The main event comes Tuesday morning when an intense cold front sweeps through the region, creating a large difference in pressure across the state — a recipe for very strong winds as the front approaches and passes by. In addition, the way the storm system is aligned and the path it’s travelling will combine to send a surge of westerly winds chasing after the front, for a second round of severe winds that might even top the first round.

A High Wind Warning is in effect for much of Western Washington Tuesday, including the greater Seattle and Puget Sound/Bremerton Metro areas, from 5 a.m. to 6 p.m. The High Wind Warning also covers the Eastside/Cascade foothills, the Strait of Juan de Fuca/northern Olympic Peninsula, Kitsap County, and the coast.

In a slight nuance, a lesser Wind Advisory is in effect for southwestern Washington and the far North South areas of Skagit, Whatcom and San Juan Counties. Winds are still expected to gust as high as 50-55 mph, but a High Wind Warning requires a forecast of 58 mph gusts or better. And 50-55 mph winds are still capable of damage.

Southwest winds will pick up in mid-late morning gusting to 25-40 mph, then increase in gusts to as high as 50-60 mph in the midday hours out of the southwest, then a renewed surge of wind from the west in the early-to-mid afternoon hours, especially along the Strait of Juan de Fuca into Island and Snohomish County, plus a swath of potentially damaging west wind is likely from about Hoquiam/Aberdeen across essentially the US 12/SR-8 corridor into Thurston and Pierce Counties, including Tacoma and the suburbs like Gig Harbor, Graham, Puyallup and Bonney Lake. Downtown Seattle and the central Seattle-Bellevue core tends to be shielded a bit from the west wind thanks to the Olympics, but you’ll have had plenty of wind from the first southerly wind round.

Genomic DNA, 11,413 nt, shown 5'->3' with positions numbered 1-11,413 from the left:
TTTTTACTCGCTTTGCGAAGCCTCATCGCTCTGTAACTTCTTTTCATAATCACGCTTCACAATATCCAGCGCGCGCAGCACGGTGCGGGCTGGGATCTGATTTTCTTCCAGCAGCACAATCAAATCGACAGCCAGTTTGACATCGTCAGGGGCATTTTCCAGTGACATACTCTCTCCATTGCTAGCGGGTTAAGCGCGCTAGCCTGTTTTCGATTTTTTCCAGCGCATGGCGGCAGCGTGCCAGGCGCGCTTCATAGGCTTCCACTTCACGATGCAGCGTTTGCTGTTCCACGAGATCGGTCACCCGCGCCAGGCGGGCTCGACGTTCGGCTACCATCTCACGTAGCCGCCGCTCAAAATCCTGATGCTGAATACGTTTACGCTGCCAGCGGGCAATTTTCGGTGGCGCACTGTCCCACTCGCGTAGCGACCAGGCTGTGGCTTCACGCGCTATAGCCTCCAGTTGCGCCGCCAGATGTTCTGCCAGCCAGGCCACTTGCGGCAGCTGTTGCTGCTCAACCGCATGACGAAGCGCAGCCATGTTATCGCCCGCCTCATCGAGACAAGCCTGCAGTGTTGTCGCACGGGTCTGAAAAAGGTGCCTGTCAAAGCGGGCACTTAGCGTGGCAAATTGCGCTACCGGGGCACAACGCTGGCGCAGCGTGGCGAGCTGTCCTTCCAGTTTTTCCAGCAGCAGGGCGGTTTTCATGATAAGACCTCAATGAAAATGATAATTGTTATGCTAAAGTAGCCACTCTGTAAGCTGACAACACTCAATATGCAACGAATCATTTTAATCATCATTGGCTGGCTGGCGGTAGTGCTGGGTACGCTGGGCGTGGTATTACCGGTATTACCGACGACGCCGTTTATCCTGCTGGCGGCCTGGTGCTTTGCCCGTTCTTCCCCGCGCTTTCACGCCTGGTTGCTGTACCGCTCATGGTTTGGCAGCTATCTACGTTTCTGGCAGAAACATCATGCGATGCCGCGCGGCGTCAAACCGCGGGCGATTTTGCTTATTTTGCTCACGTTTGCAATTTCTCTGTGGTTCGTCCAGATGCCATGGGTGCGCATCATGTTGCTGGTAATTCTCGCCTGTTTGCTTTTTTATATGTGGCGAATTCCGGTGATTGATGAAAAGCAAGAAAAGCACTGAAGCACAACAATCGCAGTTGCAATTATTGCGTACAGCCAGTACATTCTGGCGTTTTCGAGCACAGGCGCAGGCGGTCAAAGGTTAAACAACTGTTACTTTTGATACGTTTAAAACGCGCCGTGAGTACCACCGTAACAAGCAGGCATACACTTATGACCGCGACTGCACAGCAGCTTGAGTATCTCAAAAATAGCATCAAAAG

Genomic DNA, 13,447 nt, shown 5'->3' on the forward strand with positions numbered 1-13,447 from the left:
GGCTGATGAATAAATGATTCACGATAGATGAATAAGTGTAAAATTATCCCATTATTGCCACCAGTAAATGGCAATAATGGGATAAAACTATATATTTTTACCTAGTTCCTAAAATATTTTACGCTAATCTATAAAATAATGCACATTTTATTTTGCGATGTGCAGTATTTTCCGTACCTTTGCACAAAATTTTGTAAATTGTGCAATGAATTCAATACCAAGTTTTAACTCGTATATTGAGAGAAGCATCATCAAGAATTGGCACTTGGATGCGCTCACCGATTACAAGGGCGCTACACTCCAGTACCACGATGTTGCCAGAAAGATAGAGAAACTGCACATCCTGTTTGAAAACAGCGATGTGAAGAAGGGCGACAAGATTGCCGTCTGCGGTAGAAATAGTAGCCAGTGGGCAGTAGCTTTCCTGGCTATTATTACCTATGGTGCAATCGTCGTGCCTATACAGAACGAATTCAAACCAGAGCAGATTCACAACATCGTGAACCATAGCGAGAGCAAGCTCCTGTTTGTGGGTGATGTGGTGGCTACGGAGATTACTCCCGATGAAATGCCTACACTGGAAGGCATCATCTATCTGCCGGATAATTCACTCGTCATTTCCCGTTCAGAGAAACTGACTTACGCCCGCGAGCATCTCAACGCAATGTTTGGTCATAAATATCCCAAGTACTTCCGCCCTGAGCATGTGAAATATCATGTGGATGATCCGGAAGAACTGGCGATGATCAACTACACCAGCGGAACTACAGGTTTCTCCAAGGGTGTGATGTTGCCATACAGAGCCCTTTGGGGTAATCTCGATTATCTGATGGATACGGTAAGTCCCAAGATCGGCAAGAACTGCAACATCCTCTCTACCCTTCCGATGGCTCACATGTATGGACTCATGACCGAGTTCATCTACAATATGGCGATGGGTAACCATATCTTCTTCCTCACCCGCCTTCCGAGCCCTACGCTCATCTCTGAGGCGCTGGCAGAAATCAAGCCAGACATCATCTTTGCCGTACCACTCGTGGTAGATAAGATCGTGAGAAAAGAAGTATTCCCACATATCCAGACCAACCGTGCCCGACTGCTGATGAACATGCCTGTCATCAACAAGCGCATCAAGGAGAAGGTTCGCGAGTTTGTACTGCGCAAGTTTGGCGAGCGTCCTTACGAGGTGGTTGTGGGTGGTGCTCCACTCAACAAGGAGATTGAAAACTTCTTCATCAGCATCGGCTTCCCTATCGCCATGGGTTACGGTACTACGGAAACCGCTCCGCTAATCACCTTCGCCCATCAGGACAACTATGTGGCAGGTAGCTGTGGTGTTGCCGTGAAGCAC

Boaters need to take special precautions as well, especially in the Strait of Juan de Fuca where marine forecasters have issued a Storm Warning for Tuesday for gusts in the waters of 60-70 mph.
These wind speeds are certainly enough to cause widespread power outages and tree damage, so take precautions now for potential power outages. We have a Western Washington windstorm guide at komonews.com/windstorm.
The Flood Forecast:

In addition to the wind, we’re looking at another heavy rain event. All the snow in the Cascades will change to rain early Tuesday morning with another 5-8 inches of rain possible during the day, with isolated spots getting even more. With the rivers just barely in their banks from the last flooding rains over the weekend, it won’t take much to create a renewed round of flooding. Plus this time, instead of an extended 2-day rain event, the rain is expected to fall in a 12-18 hour period, making for sharp rises in river levels. A Flood Watch is in effect for all mountain-fed rivers in Western Washington and river forecasters warn that flooding could end up a little worse than it was this weekend.
There will likely be renewed urban and small stream flooding in the lowlands, and landslide risk remains high. To top it off a High Surf Advisory is on the coast for waves of 17-23 feet on Tuesday.